Both Mr. and Mrs. Daniel Francis, Jim’s parents, were born in Mitchell, Ont., where they grew up and obtained their early education. Later, Mr. Francis attended the University of Toronto from which he obtained his B.A. and M.A. degrees. He taught for several years in Ontario before coming to Estevan, Sask. in 1891. Here he homesteaded for three years but found farming conditions somewhat less than ideal. Jim recalls his father’s comment on Estevan as being, “If the grain wasn’t blown out it was dried out.” In 1894, the Francis family left for Edmonton.

In Edmonton, Mr. Francis taught for a year, but July 1895 found the Francis family again on the move. This time they came to the Tofield district and settled on S.E. 1/4 of Sec. 34, Tp. 51, R. 19, just across the road (south) from the present residence of Mr. and Mrs. John Wood. On this farm, Jim Francis was born. From here Mr. Francis drove five days a week to teach in the MacKenzie School No. 234, one of the earliest schools in the province.

In July of 1897 the Francis family again moved; this time the move was to the site of their permanent home, at the south end of Beaver Hill Lake on S.E. 1/4 of Sec. 4, Tp. 52, R. 18. Here Mr. and Mrs. Francis spent the remainder of their lives and took an active part in the community affairs. Mrs. Francis was particularly

Pg. 249

active where in church work the choir, and Ladies’ Aid were her special fields of endeavour. Mr. Francis taught in Tofield School for several years. He was also interested in public affairs, and held office in several community organizations. Mr. and Mrs. Francis raised a family of ten children, three of whom are still living: Mrs. Louise Lovell lives at White Rock, B.C., while Arthur and Jim still reside in Tofield.

Gertrude, the eldest of the Francis family, married and moved to England where she spent the rest of her life.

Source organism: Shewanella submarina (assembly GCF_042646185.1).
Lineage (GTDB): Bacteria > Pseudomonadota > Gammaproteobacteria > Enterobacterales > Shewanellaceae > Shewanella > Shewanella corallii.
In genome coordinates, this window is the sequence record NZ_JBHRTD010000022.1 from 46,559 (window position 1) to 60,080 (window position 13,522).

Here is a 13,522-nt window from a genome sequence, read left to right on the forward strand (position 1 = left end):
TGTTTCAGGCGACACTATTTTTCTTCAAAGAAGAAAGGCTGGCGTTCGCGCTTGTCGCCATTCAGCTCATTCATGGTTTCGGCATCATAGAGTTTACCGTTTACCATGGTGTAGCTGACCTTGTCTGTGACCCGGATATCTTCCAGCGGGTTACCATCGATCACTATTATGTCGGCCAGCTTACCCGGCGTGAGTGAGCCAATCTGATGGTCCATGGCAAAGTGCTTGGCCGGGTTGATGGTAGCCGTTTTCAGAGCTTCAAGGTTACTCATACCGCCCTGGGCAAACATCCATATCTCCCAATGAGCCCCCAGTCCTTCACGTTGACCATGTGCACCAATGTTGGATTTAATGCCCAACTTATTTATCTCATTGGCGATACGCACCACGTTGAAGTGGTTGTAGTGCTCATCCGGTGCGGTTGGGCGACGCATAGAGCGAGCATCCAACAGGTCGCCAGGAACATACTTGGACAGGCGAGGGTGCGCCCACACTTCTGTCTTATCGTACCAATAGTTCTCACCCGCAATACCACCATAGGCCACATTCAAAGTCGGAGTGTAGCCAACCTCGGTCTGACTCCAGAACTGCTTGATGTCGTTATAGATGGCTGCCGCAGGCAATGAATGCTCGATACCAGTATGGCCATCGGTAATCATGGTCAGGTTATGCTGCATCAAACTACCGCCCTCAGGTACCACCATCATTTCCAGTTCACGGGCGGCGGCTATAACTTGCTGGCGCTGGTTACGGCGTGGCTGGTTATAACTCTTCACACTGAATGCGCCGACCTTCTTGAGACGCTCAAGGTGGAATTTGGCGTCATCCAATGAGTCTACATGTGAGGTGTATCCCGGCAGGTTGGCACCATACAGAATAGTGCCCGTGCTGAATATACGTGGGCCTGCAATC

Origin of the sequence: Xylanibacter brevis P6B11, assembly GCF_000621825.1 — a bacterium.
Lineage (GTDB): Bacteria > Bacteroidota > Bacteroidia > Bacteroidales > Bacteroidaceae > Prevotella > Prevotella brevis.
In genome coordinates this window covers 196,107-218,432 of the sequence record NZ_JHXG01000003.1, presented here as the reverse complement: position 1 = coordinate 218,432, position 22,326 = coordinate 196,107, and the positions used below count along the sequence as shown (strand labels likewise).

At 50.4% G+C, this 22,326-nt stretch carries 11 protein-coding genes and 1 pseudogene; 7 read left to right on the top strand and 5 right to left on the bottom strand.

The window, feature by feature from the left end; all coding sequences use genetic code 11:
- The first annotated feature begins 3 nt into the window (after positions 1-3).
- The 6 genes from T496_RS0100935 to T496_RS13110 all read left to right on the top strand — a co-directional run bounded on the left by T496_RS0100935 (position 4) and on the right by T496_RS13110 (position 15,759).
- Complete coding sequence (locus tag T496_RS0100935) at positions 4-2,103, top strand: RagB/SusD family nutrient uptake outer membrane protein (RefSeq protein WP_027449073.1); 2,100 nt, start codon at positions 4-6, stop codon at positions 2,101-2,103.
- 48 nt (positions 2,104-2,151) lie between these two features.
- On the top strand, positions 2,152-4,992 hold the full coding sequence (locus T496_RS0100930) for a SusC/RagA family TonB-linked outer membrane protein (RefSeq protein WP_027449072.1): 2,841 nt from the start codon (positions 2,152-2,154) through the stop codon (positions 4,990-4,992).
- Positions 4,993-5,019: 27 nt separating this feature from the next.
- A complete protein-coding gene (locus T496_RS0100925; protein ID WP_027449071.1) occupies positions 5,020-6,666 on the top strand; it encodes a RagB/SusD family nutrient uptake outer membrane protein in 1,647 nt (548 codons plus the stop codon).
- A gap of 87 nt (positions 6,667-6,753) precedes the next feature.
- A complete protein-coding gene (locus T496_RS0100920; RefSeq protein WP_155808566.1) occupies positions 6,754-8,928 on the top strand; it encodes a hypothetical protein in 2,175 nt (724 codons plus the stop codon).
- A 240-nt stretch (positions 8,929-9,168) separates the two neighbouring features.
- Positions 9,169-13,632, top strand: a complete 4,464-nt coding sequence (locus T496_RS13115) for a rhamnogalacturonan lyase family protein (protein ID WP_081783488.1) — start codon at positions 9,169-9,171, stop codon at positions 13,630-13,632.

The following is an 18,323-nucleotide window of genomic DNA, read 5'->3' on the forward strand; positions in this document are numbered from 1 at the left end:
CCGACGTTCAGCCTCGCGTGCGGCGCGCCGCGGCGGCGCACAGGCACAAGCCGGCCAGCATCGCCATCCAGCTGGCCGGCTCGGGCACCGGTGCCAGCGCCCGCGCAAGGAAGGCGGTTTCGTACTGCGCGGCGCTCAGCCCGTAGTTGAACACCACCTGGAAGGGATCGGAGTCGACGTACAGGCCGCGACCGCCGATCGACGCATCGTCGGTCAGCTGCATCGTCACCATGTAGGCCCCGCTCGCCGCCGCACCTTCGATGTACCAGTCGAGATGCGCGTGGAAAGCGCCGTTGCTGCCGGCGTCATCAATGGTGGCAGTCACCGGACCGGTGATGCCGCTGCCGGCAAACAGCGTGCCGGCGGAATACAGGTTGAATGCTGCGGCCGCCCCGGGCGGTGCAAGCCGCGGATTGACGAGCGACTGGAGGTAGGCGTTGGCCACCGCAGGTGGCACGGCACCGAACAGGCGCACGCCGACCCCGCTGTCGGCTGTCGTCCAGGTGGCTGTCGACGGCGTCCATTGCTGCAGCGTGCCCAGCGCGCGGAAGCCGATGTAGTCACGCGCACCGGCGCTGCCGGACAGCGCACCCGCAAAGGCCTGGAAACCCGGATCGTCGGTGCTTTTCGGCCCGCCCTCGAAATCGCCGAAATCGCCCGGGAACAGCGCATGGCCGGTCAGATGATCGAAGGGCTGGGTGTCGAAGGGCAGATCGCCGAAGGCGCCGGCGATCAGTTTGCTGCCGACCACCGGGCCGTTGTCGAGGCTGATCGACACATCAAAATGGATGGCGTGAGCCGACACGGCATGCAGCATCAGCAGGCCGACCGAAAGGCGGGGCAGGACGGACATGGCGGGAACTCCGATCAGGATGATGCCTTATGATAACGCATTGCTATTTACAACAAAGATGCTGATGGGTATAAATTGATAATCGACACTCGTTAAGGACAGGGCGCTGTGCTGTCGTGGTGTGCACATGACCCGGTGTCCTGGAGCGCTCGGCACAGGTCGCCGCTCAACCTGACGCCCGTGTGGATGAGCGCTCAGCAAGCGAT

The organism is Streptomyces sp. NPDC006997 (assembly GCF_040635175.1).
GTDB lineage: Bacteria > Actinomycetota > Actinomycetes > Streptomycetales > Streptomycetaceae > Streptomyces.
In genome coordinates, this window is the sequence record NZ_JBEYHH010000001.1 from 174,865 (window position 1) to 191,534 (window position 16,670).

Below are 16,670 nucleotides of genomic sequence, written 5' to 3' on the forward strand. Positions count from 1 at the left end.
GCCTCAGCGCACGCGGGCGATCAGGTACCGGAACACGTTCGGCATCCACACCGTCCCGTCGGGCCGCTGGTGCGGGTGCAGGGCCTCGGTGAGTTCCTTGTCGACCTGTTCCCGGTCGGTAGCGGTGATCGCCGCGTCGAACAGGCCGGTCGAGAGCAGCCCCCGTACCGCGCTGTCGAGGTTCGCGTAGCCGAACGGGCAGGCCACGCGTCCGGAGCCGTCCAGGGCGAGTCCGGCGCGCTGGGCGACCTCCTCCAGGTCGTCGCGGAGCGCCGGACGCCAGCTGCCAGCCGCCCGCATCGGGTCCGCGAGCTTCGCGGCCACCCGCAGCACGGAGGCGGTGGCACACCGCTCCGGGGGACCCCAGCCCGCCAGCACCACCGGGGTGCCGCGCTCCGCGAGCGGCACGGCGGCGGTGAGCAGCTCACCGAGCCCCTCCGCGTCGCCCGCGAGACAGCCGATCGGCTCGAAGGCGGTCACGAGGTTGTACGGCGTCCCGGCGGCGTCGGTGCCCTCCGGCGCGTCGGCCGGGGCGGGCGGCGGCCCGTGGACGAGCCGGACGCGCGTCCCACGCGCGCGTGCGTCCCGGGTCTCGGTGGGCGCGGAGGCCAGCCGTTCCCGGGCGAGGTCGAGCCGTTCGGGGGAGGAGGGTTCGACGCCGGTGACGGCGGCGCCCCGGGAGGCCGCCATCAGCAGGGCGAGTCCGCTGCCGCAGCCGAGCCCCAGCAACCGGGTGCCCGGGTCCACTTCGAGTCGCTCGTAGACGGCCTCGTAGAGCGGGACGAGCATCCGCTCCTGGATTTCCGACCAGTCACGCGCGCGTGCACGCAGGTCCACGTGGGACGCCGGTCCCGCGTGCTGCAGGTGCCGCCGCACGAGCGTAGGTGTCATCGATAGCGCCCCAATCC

John married Olive Shrigley, who still lives in Edmonton.
Mary married Earl Moore; they had two children, John and Hazel. John is well known in Tofield for his many years of leadership in the Calf Club and his interest on pure-bred cattle. He and his wife Evelyn (McRoberts) have three daughters, Marjorie, Teresa (Terri), and Judith (Judy). Hazel (Mrs. Ivan May) lives in Belleville., Ontario. She has two children: Garry and Marilyn.

George Francis married Laura Skinner. Two of their sons died while in their youth, but three of their children are still living. Glen and his wife, Iris (Bjornson), and their children, David, Carol Ann, and Ilene live in the Bardo district as do Pauline and her husband, Charles Rude, and their children, Linda, Lois, Brian, Darlene, Shirley and Barry. Sharon, Mrs. Neil Wease, lives in Ontario. Alana, daughter of Alan (deceased) lives with her grandmother.

Louise Francis married W.H. Lovell. Their children were Alfred, Robert, and Jean. The Lovells have lived at White Rock, British Columbia for several years.

Arthur Francis married Irma Shupe. They live just north of the Tofield creamery..

Pg. 250

Jim recalls that his first school days beginning in September, 1902, were spent in the log school house which was later used as the Methodist Church. Eventually a new school was built on the S.E. corner of the N.E. 1/4 of 36-50-19 which the Francis family attended The next move of classrooms was to the store above the R.O. Bird hardware in Tofield and finally in the fall of 1909, the students moved into the first brick school in Tofield. Here Mr. Jas. A. Younie was principal, whom Jim remembers as a fine person and an excellent teacher. At the age of 13, Jim left school to assist in the work of the farm which included herding sheep. His pioneer blood called Jim in Nov. 1915 to seek a homestead about six miles north-west of the present Dawson Creek, B.C. At that time, the railway reached only as far as Smoky River so to reach his homestead, Jim became involved in a 210 mile walk, via Grande Prairie. This jaunt took six days; with a 40 pound pack and a rifle to carry, Jim welcomed the end of the trail.